Germany debrief: part 2

We reflect on last week’s ADAC Rallye Deutschland at which this most unpredictable of WRC seasons took yet another twist.

Drive of the Rally
If anything shouted ‘come and get me’ to team principals it was Andreas Mikkelsen’s drive to second on his first asphalt appearance in a Citroën C3.

There were a few unscheduled trips into fields but it was a fine performance from the Norwegian and put smiles back on faces in the French corner of the service park.

When and where will we see him again? Hopefully it won’t be long…….

Quote of the Rally
Ott Tänak never wastes words. His answers to media questions are usually short, to the point and frequently laced with dry humour.

As he coolly measured his pace through Sunday’s final leg to claim his second career win, the Estonian had a close encounter with a hay bale chicane in the first pass through the St Wendeler Land special stage.

His Ford Fiesta ended the test with both wing mirrors ripped off, to which Tänak quipped: “It’s good for aerodynamics!”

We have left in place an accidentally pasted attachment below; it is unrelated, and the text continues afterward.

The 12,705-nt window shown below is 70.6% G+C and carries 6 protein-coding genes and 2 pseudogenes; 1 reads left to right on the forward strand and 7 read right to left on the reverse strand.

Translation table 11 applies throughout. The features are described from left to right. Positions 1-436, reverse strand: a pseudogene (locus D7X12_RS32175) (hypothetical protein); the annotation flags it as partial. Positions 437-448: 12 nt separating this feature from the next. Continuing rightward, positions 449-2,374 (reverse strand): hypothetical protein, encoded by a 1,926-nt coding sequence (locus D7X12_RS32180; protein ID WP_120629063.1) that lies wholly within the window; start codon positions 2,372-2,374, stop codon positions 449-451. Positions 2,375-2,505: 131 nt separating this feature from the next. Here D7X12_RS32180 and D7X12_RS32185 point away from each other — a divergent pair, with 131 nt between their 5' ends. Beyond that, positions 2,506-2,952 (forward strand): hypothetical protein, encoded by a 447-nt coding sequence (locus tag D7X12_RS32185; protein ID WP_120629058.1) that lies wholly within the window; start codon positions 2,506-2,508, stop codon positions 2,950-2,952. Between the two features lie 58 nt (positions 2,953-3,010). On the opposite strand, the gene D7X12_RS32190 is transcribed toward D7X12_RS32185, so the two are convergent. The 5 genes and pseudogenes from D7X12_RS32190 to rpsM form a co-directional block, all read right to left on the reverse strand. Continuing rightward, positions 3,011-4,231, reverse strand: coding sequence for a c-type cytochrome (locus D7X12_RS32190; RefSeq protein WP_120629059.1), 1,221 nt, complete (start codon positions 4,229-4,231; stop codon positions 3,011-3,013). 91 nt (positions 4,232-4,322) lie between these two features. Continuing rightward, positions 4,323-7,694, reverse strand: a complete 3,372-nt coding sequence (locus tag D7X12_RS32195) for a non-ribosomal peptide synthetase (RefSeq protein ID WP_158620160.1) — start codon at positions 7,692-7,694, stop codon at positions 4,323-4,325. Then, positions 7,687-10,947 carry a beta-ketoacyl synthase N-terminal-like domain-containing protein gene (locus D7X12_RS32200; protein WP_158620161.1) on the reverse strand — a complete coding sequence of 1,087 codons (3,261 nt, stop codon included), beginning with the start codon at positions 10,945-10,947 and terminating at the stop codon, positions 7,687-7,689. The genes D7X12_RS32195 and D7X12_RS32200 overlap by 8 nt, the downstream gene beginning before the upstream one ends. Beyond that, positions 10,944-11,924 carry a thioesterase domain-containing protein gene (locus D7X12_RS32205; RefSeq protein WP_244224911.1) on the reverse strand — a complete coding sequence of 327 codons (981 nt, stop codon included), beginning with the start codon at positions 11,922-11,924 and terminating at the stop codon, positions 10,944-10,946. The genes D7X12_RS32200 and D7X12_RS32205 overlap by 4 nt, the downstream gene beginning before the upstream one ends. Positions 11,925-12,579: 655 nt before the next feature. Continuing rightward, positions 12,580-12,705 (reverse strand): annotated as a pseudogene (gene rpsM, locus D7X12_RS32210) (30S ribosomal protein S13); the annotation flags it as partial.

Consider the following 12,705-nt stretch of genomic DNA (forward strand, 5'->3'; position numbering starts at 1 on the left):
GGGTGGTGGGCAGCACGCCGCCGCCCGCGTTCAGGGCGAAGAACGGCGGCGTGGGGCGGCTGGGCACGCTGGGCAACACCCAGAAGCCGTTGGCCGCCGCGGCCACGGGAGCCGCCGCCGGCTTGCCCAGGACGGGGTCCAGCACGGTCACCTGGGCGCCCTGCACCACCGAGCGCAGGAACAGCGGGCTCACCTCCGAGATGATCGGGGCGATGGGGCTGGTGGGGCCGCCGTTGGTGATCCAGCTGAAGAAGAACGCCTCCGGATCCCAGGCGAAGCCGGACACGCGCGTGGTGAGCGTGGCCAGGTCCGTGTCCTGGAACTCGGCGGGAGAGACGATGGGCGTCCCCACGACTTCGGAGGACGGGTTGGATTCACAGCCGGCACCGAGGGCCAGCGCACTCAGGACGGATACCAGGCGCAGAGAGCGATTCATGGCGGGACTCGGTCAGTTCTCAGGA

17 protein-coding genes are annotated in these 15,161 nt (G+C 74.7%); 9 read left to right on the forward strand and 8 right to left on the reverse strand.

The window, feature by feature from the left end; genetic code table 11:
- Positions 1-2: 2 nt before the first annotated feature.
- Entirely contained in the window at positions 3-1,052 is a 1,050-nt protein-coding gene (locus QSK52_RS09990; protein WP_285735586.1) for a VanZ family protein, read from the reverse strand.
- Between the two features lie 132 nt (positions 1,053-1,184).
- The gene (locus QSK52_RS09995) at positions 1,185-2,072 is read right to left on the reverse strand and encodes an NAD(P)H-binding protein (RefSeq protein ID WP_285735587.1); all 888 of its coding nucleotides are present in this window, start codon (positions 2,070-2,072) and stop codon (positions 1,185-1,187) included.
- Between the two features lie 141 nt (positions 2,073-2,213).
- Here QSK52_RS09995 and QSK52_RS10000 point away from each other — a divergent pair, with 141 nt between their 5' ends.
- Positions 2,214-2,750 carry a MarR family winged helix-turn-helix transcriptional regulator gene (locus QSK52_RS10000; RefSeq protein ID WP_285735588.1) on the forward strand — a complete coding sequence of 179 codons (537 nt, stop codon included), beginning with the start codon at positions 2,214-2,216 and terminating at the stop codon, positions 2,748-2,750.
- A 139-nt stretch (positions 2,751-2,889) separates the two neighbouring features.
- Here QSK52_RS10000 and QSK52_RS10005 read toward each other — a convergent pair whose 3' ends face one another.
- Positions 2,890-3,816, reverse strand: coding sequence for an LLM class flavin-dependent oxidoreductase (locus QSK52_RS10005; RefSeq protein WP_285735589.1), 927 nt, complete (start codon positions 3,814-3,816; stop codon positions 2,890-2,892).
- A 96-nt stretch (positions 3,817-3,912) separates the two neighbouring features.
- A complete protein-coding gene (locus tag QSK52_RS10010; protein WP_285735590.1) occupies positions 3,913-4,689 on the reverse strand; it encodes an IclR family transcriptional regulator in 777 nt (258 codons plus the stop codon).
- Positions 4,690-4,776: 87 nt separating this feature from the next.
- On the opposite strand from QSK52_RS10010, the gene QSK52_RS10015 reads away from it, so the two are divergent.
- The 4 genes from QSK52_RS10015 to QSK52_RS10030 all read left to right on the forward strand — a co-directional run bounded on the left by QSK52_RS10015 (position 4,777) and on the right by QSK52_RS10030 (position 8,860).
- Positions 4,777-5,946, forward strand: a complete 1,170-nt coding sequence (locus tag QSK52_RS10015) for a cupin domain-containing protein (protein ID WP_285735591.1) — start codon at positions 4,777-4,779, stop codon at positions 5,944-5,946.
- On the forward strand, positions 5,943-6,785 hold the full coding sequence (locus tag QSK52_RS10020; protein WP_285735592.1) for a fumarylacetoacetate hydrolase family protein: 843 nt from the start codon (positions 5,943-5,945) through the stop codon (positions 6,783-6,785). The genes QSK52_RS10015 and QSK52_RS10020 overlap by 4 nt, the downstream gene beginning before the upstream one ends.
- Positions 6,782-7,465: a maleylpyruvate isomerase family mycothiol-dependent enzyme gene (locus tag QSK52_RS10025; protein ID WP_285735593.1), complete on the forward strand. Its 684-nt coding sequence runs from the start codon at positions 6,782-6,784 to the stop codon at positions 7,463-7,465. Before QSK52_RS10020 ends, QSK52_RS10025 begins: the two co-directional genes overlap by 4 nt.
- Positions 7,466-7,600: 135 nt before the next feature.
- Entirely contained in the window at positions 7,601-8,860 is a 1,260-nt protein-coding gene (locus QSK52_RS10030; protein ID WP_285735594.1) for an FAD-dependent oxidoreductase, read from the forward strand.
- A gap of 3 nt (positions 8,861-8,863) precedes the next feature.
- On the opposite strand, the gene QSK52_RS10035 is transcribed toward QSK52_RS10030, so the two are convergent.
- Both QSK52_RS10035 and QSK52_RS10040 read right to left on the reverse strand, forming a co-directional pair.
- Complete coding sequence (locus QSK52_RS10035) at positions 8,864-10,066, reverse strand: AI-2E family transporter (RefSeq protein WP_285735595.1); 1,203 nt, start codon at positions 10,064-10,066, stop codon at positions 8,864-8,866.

Andreas Mikkelsen - driver of the rally

Stage of the Rally
After Friday’s torrential rain, the day-ending Wadern-Weiskirchen test threw up plenty more drama. It was the third pass over mega-slippery mud-covered country lanes and it wasn’t the place to be a hero.

Several frontrunners were caught out. Tänak beached his Fiesta in the mud, Thierry Neuville went off and collected a branch in his Hyundai i20’s rear spoiler, Sébastien Ogier dropped 20sec with a spin and Craig Breen slithered into a field.

One to Forget
It would be easy to load more criticism on Kris Meeke after his accident with a concrete barrier in the opening Saarbrücken test which broke his C3’s steering and led to another dispiriting rally.

However, we can’t ignore Hyundai Motorsport’s shocker. Hoping for an upturn in fortunes after a poor weekend in Finland, the Korean manufacturer had an even worse event.

True, Dani Sordo led briefly. But the Spaniard plunged down a hillside into the undergrowth soon after and trailed home 34th. Neuville’s title hopes took a knock when his rear suspension broke in the Arena Panzerplatte stage and he finished 44th.

Only Hayden Paddon troubled the scorers in the drivers’ standings, claiming eighth after punctures delayed the Kiwi. The net result was a 64-point deficit to M-Sport World Rally Team in the manufacturers’ points, and the title is theirs to lose.

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